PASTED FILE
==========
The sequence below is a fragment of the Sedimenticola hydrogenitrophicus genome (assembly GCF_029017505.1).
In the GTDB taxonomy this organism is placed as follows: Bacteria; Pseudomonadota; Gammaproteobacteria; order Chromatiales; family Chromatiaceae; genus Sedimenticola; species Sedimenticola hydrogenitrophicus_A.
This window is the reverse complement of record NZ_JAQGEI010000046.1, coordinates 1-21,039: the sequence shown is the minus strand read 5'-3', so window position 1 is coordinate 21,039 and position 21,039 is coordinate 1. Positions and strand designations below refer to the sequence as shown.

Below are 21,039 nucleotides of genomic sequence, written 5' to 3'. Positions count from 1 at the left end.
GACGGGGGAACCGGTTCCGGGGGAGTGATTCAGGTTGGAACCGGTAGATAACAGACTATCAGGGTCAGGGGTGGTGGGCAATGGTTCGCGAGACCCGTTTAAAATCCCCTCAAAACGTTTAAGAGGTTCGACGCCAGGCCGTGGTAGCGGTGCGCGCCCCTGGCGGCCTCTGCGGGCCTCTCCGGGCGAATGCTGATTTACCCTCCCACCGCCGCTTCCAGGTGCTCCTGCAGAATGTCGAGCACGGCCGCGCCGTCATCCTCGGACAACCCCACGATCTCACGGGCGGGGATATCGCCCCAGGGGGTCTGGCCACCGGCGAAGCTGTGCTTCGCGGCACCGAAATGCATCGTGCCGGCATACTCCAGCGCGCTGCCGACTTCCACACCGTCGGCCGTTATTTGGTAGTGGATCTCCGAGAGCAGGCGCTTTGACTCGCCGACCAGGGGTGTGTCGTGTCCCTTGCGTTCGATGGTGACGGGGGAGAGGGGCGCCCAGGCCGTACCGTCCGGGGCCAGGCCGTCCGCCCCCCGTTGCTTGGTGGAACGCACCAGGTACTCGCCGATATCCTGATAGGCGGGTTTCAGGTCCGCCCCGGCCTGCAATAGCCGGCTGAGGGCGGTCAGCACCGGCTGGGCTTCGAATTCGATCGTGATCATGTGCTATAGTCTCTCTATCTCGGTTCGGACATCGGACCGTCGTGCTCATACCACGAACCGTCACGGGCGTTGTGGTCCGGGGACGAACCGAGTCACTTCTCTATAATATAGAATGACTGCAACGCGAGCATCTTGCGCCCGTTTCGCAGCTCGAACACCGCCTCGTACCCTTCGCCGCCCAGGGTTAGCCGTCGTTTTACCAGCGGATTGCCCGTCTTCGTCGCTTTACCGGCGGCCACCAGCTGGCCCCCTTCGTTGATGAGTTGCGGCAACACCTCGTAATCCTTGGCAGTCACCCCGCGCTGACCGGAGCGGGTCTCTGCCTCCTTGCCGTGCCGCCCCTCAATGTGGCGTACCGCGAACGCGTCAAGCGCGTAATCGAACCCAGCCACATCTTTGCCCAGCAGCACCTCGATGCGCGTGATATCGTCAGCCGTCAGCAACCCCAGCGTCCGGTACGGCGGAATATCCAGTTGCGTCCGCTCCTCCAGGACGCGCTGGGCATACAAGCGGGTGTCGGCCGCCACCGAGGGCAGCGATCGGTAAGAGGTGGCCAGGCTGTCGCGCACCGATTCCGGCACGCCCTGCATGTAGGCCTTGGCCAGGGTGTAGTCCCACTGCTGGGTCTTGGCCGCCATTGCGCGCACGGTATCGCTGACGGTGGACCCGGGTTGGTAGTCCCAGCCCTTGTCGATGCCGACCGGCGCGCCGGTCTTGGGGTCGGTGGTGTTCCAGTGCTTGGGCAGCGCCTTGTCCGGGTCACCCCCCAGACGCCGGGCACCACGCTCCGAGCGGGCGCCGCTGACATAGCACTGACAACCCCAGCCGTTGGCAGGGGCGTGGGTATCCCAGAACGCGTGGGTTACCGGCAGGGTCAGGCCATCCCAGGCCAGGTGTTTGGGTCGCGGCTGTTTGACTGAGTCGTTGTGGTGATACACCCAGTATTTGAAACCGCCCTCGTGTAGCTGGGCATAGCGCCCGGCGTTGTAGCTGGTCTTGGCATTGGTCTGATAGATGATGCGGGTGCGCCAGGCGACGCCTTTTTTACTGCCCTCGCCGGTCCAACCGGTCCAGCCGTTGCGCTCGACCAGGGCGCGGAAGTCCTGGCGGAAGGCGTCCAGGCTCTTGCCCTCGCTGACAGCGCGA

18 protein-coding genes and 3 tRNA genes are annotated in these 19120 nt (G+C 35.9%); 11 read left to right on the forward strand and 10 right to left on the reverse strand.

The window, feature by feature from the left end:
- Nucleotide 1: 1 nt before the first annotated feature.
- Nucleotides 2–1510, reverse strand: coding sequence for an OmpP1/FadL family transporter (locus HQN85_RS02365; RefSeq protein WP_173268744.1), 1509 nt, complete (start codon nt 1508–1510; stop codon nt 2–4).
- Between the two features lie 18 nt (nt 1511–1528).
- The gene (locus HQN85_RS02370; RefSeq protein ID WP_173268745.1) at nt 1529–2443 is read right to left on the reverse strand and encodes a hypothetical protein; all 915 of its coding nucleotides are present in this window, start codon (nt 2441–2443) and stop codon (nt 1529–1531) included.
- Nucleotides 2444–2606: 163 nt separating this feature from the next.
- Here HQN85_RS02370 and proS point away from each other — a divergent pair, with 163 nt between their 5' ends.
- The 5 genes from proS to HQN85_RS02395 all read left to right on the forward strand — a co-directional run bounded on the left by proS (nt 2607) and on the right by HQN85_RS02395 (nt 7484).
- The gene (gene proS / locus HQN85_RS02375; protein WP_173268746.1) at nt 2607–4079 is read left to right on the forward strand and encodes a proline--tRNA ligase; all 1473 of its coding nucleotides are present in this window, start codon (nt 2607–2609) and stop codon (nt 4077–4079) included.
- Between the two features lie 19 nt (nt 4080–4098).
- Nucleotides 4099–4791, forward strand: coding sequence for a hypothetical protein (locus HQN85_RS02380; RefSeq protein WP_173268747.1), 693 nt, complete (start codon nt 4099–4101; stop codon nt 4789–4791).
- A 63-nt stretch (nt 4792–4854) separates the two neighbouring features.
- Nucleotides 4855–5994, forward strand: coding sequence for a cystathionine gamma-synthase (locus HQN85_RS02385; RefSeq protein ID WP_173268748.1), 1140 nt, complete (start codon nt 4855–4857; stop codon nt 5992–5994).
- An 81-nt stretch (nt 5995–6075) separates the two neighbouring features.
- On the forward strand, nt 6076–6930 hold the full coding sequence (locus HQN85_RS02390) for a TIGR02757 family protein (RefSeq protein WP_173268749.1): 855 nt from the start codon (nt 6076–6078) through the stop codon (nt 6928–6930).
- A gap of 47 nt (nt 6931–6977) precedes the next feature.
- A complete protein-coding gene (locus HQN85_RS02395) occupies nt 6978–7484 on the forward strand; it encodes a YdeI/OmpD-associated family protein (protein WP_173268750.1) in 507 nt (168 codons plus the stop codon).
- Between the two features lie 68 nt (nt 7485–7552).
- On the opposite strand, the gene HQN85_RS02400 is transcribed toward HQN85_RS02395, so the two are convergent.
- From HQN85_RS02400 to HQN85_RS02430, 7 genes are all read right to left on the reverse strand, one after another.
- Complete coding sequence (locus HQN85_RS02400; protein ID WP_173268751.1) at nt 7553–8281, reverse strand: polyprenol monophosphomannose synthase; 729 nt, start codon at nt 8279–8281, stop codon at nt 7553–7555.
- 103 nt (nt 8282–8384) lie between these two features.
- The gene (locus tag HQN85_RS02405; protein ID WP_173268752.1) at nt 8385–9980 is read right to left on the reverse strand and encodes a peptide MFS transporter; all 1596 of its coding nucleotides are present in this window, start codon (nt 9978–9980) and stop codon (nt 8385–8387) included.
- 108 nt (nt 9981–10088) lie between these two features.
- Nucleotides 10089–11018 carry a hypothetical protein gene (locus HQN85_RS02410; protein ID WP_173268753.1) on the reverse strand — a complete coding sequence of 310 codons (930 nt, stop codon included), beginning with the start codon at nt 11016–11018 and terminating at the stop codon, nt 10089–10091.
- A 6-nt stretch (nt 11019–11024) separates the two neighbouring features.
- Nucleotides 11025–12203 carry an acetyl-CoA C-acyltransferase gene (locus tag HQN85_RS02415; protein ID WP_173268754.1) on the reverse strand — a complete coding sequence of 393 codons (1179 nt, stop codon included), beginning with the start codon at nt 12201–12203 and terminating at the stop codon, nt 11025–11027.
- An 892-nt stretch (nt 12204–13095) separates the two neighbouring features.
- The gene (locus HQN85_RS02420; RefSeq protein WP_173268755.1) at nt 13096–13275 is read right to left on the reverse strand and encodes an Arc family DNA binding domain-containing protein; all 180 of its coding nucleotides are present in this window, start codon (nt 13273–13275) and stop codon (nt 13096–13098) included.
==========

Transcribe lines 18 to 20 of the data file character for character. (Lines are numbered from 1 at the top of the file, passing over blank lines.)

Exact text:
- A 63-nt stretch (nt 4792–4854) separates the two neighbouring features.
- Nucleotides 4855–5994, forward strand: coding sequence for a cystathionine gamma-synthase (locus HQN85_RS02385; RefSeq protein ID WP_173268748.1), 1140 nt, complete (start codon nt 4855–4857; stop codon nt 5992–5994).
- An 81-nt stretch (nt 5995–6075) separates the two neighbouring features.